Guides

Building a Quality Survival Kit on a Budget: Part 9

In the last post of this building a quality survival kit on a budget series, we continued exploring the 10 C’s plus one concept and added some cordage to the survival kit. At this point, the survival kit contains items to help combat all of the most common threats. As such, we have started adding some utility to it. We have also introduced a few options for cutting tools, combustion, and cordage. Now it’s time to look at the next category of the 10 C’s plus one, which happens to be containers, to figure out what to add next to the kit.

For review and in terms of utility, I like to refer to a concept coined as the 10 C’s plus one. They are:

  • Cutting (tools)
  • Combustion
  • Cordage
  • Container
  • Cover
  • Compass (maps)
  • Candle (lighting)
  • Casualty care
  • Combat
  • Communications
  • Calories

Containers are simply that – containers. A thing one puts stuff in. In survival terms, it usually means something that can hold or store water. In some cases, it can also mean something to boil water or cook food in. To be frank, I don’t add much in terms of containers as I consider this type of kit as a supplement to what I typically carry on my person and in many cases an additional pack. As such, I normally have at least a Yeti tumbler and keep spare water bottles in my vehicle. Most of my packs also tend to have a filled hydration bladder (such as the CamelBak I reviewed recently) as well. Finally, if you have been following along and picked up items I’ve suggested in this series, then your kit already contains a Sawyer Mini Water Filtration System which includes a drinking pouch. Nevertheless, I will explore a few additional containers one might consider.

If a person doesn’t regularly carry a water bottle (or tumbler) of some sort or keep spare bottled water nearby, then the first thing I will suggest is a Nalgene Oasis water bottle. The bottle is shaped like a canteen and holds 32 ounces of water. I’ve actually owned and still own a few different Nalgene bottles including this one. They are nearly indestructible and work great. I find the 32 ounce fill capacity to be an optimal size. Small enough to carry comfortably, and large enough to stay hydrated for quite a distance without needing to refill. That said, I would not forego an opportunity to refill or top off.

One of the reasons, I’m suggesting the Oasis bottle instead of the more popular Tritan bottle (which has a more common cylindrical shape) is that it will sit nicely in a standard GI style stainless steel canteen cup. I’m going to suggest this as an addition to the water bottle, not in place of it. This is because think the water bottle is more important since one can store water and throw in a bag or a canteen carrier. This makes foot travel easier as one doesn’t need to worry about spilling water. The benefit of adding a canteen cup to the mix is that it can be used in a pinch to boil water or as a cooking implement. This may help those who have opted to add some freeze dried calories in their survival kit prepare a hot meal.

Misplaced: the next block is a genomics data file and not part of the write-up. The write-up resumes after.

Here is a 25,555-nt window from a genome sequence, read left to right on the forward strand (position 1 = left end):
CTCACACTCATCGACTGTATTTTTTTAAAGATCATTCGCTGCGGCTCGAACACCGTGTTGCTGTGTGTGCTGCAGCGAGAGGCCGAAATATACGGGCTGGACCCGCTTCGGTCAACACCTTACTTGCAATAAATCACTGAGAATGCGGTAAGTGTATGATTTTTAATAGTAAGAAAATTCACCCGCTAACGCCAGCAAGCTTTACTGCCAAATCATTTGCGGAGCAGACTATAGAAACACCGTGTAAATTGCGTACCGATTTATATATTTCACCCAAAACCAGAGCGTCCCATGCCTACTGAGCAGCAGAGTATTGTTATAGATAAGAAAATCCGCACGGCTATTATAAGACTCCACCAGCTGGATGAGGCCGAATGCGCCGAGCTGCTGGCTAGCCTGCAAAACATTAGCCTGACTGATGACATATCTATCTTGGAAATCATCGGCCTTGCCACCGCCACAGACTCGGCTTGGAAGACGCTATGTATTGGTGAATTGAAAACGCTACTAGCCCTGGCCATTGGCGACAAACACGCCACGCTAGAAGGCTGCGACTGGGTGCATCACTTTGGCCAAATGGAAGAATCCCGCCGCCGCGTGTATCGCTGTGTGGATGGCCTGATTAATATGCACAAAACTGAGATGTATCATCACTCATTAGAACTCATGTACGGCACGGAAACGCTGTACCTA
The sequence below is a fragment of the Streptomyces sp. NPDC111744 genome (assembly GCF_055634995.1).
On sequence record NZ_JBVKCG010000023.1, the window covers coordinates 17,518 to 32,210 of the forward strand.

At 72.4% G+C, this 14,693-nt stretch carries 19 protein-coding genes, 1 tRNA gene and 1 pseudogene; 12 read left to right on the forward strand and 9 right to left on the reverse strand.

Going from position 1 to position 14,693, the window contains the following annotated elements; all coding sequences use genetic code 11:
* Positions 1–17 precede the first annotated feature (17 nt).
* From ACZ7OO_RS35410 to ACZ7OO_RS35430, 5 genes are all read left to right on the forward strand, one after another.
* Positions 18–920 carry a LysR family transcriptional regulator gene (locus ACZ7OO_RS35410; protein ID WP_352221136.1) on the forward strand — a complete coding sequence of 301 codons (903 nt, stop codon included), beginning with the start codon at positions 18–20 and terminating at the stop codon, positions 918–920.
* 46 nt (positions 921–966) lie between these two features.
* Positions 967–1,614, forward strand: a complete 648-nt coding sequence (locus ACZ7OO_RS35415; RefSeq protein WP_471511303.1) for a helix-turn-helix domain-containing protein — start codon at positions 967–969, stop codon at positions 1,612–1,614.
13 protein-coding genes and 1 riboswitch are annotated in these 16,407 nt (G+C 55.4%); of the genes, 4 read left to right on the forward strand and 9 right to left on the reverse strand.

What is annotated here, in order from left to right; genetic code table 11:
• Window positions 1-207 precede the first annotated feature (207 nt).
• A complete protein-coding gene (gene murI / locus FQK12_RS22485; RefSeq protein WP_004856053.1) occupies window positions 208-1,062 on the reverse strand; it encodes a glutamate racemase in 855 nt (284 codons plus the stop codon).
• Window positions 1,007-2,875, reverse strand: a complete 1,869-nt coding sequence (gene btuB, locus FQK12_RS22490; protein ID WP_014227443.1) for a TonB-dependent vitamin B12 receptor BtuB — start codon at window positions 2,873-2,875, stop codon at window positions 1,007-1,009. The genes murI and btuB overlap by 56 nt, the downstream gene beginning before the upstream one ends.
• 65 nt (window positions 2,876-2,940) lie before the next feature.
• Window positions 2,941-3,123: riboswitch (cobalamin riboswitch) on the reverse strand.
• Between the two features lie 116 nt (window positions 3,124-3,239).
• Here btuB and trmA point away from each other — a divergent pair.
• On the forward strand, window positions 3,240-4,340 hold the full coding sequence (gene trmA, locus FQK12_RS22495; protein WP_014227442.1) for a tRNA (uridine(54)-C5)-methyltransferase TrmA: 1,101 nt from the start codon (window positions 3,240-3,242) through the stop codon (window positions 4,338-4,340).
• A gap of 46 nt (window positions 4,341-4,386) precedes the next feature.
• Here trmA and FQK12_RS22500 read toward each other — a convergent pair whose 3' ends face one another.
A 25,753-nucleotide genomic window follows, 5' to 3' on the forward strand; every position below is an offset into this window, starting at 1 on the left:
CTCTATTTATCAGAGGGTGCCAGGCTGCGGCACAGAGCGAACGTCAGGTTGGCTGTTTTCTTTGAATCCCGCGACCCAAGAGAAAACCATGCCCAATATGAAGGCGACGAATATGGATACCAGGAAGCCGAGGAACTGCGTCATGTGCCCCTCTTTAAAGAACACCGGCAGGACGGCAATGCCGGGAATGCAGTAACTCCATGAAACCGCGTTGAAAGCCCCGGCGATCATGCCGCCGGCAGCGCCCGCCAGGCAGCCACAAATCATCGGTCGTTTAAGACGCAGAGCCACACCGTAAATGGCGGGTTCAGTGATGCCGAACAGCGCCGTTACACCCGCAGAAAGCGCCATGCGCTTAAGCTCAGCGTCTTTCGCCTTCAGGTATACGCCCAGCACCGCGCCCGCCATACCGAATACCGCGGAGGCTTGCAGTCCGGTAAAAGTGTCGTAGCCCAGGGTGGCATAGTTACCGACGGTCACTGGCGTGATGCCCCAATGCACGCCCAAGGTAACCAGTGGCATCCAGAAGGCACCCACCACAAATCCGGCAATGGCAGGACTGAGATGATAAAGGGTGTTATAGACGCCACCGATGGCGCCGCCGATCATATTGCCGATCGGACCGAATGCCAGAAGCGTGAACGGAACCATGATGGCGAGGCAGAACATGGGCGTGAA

If one already keeps a container on hand regularly and isn’t as concerned with having a cooking implement like me, then I’m going to suggest another route. In addition to a water filtration system, I like to throw some Potable Aqua water purification tables in my survival kit. This is a light weight option that adds redundancy to the water filtration system in the event it breaks or lost. The downside is that it takes about 35 minutes to make water safe to drink and will introduce an iodine taste to the water. The taste can be masked, some will say improved, by adding some flavored electrolyte powder to the purified water. However, that will increase the overall cost to the kit.

Again, I find the combination of container included in the Sawyer mini water filtration system in conjunction with containers that I keep on hand to be sufficient for me in most scenarios. I do keep some of the Aqua tabs on hand for redundancy and I don’t worry about a cooking implement since my calorie options do not require any preparations. Weigh out the options against potential situations to make the best choice and stay within $25 monthly budget. This is also one of those areas that can be revisited later to improve the capabilities of the survival kit.

Leave a Reply

This site uses Akismet to reduce spam. Learn how your comment data is processed.